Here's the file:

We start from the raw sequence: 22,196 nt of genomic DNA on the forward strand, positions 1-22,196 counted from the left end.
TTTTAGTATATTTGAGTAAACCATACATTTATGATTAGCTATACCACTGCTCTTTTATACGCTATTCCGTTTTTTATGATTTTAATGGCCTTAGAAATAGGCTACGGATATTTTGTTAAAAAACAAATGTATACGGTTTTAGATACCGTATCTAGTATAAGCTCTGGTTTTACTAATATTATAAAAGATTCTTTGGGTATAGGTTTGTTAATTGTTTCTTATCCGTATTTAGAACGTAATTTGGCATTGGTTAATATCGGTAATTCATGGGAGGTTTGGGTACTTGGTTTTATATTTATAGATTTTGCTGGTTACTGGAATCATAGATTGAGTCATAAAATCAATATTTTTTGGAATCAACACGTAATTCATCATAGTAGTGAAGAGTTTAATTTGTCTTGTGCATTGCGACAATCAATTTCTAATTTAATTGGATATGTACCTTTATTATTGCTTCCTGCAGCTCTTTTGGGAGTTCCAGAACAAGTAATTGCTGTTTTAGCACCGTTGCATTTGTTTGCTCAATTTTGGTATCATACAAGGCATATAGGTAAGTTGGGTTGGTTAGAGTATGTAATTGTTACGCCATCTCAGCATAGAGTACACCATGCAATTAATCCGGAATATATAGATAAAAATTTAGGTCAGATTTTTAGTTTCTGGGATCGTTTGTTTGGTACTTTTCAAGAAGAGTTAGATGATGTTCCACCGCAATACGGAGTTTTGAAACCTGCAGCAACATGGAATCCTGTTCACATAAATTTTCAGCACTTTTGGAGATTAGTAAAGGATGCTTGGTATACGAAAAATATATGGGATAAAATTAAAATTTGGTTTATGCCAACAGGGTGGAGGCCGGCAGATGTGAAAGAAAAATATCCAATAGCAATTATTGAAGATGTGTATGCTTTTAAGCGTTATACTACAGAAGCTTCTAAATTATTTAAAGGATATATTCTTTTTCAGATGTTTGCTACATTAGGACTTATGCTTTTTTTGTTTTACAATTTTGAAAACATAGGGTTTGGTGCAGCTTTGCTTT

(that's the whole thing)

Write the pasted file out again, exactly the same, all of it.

We start from the raw sequence: 22,196 nt of genomic DNA on the forward strand, positions 1-22,196 counted from the left end.
TTTTAGTATATTTGAGTAAACCATACATTTATGATTAGCTATACCACTGCTCTTTTATACGCTATTCCGTTTTTTATGATTTTAATGGCCTTAGAAATAGGCTACGGATATTTTGTTAAAAAACAAATGTATACGGTTTTAGATACCGTATCTAGTATAAGCTCTGGTTTTACTAATATTATAAAAGATTCTTTGGGTATAGGTTTGTTAATTGTTTCTTATCCGTATTTAGAACGTAATTTGGCATTGGTTAATATCGGTAATTCATGGGAGGTTTGGGTACTTGGTTTTATATTTATAGATTTTGCTGGTTACTGGAATCATAGATTGAGTCATAAAATCAATATTTTTTGGAATCAACACGTAATTCATCATAGTAGTGAAGAGTTTAATTTGTCTTGTGCATTGCGACAATCAATTTCTAATTTAATTGGATATGTACCTTTATTATTGCTTCCTGCAGCTCTTTTGGGAGTTCCAGAACAAGTAATTGCTGTTTTAGCACCGTTGCATTTGTTTGCTCAATTTTGGTATCATACAAGGCATATAGGTAAGTTGGGTTGGTTAGAGTATGTAATTGTTACGCCATCTCAGCATAGAGTACACCATGCAATTAATCCGGAATATATAGATAAAAATTTAGGTCAGATTTTTAGTTTCTGGGATCGTTTGTTTGGTACTTTTCAAGAAGAGTTAGATGATGTTCCACCGCAATACGGAGTTTTGAAACCTGCAGCAACATGGAATCCTGTTCACATAAATTTTCAGCACTTTTGGAGATTAGTAAAGGATGCTTGGTATACGAAAAATATATGGGATAAAATTAAAATTTGGTTTATGCCAACAGGGTGGAGGCCGGCAGATGTGAAAGAAAAATATCCAATAGCAATTATTGAAGATGTGTATGCTTTTAAGCGTTATACTACAGAAGCTTCTAAATTATTTAAAGGATATATTCTTTTTCAGATGTTTGCTACATTAGGACTTATGCTTTTTTTGTTTTACAATTTTGAAAACATAGGGTTTGGTGCAGCTTTGCTTT